"On TV And Video" is a column exploring opportunities and challenges in advanced TV and video.
Today’s column is written by Tal Chalozin, co-founder and chief technology officer at Innovid.
Fifty-six percent of the US population uses connected TV devices, and with this number growing rapidly, it has never been more important for the television industry to get the user experience right.
In our current Netflix world, we have seemingly endless content choices and ways to watch them. As Netflix continues to explode with more subscribers and content, more people are spending time consuming the content they love on their own terms.
What has been the secret to Netflix’s success? I’d argue that Netflix hasn’t reinvented television because the core element of watching television didn’t change. When you tune into a show, it’s exactly the same on Netflix as it appears on linear, whether it’s scripted television, a drama or a movie.
Netflix, however, has improved the user experience and the elements that surround the act of viewing. This includes discovery, access across devices, streaming, binge watching and more. Netflix brings user experience to prime time, helping to advance user expectations and puts pressure on the traditional television and advertising industries and other content providers to follow suit quickly.
Given that most of us consume content across an average of three devices, those who create seamless, simple experiences across devices, including the TV, are poised to win.
Several considerations need to be taken into account to create more consistency and simplicity across the television experience.
Like any rule of design, simplicity is key, but that rule is even more important when designing navigation, for example, for a screen that’s 10 feet away. It’s important to consider that multiple people may watch at the same time and that navigation is driven by a remote, which in most cases is a D-pad control (up/down/left/right) versus a free-form mouse or touchscreen.
Viewer engagement rises when the screen presents a single option, such as prompts to watch content, interact, download, play a game or buy a ticket versus a website or mobile app where multiple options are presented simultaneously.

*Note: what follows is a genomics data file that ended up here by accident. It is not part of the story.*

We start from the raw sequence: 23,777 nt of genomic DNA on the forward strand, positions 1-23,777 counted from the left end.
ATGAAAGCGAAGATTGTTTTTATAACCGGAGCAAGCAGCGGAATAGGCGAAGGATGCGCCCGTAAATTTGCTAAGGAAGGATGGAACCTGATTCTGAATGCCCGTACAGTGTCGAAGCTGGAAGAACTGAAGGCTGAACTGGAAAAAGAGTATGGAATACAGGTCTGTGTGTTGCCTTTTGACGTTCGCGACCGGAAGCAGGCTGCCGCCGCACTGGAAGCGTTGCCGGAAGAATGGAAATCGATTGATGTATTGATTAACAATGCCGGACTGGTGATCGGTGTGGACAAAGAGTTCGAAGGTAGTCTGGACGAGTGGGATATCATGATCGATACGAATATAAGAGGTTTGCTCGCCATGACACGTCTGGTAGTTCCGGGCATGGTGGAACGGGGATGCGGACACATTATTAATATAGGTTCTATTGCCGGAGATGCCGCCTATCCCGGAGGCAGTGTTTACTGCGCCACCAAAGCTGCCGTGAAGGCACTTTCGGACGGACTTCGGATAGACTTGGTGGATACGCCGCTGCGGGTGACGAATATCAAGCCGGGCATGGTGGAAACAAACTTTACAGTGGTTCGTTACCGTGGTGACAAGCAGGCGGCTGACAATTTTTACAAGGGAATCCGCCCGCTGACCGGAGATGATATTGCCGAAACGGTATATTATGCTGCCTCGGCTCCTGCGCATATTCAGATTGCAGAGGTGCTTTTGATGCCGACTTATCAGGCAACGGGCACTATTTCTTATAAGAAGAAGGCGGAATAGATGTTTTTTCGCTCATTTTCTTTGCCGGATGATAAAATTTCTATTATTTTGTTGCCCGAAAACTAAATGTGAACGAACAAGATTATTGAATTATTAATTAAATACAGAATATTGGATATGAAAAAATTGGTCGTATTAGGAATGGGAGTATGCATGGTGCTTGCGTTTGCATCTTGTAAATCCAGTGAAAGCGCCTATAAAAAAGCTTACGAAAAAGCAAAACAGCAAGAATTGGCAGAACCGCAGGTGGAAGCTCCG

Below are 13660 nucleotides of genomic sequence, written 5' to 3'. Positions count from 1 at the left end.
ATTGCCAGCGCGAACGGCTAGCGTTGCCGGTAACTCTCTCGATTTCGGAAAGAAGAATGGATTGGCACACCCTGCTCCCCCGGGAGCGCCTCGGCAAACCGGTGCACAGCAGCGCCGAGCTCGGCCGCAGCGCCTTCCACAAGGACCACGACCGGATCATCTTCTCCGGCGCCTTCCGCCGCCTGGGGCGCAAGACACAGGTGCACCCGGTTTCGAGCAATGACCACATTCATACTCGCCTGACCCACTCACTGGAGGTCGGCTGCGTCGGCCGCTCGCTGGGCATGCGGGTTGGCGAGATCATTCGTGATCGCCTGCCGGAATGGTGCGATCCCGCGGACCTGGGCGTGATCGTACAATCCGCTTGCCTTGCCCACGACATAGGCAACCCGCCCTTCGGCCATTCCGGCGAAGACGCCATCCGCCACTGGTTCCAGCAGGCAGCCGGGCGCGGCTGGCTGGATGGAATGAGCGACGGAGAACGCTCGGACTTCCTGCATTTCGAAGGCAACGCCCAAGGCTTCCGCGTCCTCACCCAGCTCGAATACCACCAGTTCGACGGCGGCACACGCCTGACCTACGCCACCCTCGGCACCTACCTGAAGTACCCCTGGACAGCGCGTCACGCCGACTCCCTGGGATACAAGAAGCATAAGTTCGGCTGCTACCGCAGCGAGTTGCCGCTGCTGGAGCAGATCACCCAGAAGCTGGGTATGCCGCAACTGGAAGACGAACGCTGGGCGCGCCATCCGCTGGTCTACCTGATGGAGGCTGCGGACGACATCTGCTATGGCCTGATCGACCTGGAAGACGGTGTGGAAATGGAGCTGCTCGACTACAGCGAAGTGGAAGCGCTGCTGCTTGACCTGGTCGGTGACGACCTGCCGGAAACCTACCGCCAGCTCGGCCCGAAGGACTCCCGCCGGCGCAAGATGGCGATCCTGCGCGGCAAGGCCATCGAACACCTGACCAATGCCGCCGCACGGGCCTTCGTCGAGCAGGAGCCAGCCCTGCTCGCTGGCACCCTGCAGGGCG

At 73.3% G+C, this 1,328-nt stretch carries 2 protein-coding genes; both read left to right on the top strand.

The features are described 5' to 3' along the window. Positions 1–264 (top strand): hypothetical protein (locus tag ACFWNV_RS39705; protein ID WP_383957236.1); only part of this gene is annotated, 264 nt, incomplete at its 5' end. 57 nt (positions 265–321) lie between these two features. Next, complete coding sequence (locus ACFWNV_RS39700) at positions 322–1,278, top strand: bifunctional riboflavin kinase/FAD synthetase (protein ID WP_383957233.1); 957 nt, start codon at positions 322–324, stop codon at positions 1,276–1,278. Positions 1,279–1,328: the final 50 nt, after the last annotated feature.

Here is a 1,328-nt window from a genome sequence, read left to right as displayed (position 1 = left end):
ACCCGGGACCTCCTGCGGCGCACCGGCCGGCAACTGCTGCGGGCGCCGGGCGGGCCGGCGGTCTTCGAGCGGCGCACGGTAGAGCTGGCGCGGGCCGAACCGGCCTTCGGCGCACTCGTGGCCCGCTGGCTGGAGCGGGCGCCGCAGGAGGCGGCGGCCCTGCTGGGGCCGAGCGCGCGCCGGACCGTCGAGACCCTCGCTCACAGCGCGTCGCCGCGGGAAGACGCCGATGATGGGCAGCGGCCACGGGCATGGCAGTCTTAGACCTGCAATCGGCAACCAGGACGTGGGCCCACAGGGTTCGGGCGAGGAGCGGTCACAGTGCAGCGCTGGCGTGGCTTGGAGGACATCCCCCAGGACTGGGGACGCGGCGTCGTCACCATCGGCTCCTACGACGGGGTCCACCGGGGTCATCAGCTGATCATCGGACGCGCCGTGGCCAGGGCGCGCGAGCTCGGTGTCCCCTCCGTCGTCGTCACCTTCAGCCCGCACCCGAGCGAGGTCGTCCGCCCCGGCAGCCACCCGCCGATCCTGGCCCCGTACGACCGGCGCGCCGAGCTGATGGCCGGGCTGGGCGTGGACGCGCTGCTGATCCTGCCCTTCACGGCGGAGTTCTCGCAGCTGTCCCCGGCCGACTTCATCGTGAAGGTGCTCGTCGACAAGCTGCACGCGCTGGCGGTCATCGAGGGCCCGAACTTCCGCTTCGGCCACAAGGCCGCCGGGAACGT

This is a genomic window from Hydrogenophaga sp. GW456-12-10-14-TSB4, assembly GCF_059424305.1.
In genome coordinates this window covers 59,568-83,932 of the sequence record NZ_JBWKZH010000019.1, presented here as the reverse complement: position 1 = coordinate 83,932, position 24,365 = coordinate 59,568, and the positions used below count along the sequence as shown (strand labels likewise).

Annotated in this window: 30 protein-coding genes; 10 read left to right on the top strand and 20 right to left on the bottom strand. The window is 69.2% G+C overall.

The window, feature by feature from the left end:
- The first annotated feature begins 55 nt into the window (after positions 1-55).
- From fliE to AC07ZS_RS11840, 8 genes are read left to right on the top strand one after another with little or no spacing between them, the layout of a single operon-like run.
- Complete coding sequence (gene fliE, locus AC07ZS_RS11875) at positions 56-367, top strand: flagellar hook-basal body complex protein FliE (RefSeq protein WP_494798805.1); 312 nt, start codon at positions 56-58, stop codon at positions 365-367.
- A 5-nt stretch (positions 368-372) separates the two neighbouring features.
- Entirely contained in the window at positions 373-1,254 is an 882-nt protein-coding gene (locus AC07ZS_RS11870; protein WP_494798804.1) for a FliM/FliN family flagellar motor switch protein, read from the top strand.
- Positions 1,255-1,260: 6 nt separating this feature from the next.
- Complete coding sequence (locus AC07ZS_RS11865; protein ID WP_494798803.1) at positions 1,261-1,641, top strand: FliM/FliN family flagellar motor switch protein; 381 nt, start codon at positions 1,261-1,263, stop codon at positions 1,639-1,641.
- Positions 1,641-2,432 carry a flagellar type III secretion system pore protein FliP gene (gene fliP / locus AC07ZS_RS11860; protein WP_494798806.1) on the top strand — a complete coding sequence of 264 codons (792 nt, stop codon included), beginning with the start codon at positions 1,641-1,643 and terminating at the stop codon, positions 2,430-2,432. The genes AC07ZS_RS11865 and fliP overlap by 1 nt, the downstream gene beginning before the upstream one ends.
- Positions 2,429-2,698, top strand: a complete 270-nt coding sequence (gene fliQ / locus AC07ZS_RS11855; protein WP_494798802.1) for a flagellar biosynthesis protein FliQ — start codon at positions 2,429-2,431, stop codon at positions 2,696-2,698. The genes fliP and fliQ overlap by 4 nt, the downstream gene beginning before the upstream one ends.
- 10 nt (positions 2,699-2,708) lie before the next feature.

Not all colors should be treated equally. As it relates to user experience across screens and devices, every color across the spectrum should be carefully considered. Black, for instance, is displayed differently on every television, while red is a color that historically does not look good on TV. Colors that are ideal for each screen or device should be used.
The content should be built based on device specifications. Television screens behave differently than a mobile or laptop screen, which affects how content should be displayed, specifically around the edges. Content should be designed with borders or “safe zones” and adhere to pixel specifications to ensure a consistent look and feel, regardless of the device, to create the best user experiences.
And finally, we should all take a page from remarkable user experience innovation introduced by the touchscreen, and iOS specifically, by aspiring for all controls to be as native as possible to avoid a steep learning curve. Consistency is a key factor, so every time a button indicator appears it should be the right one for the current device and leverage specific device design patterns, such as a swipe for Apple TV or a back button for Roku.
Television is much more than hardware that plays content – it’s now an interactive experience. Today’s viewers want extremely personalized and relevant content beamed to them through their screens and experiences that make their lives easier and more efficient.
Creating simple, seamless and consistent user experiences will be critical to driving higher engagement and a more captive audience. Now is the time to create an interactive user experience that meets modern expectations and needs across all screens. It’s a big hill to climb, but it’s paramount to survival.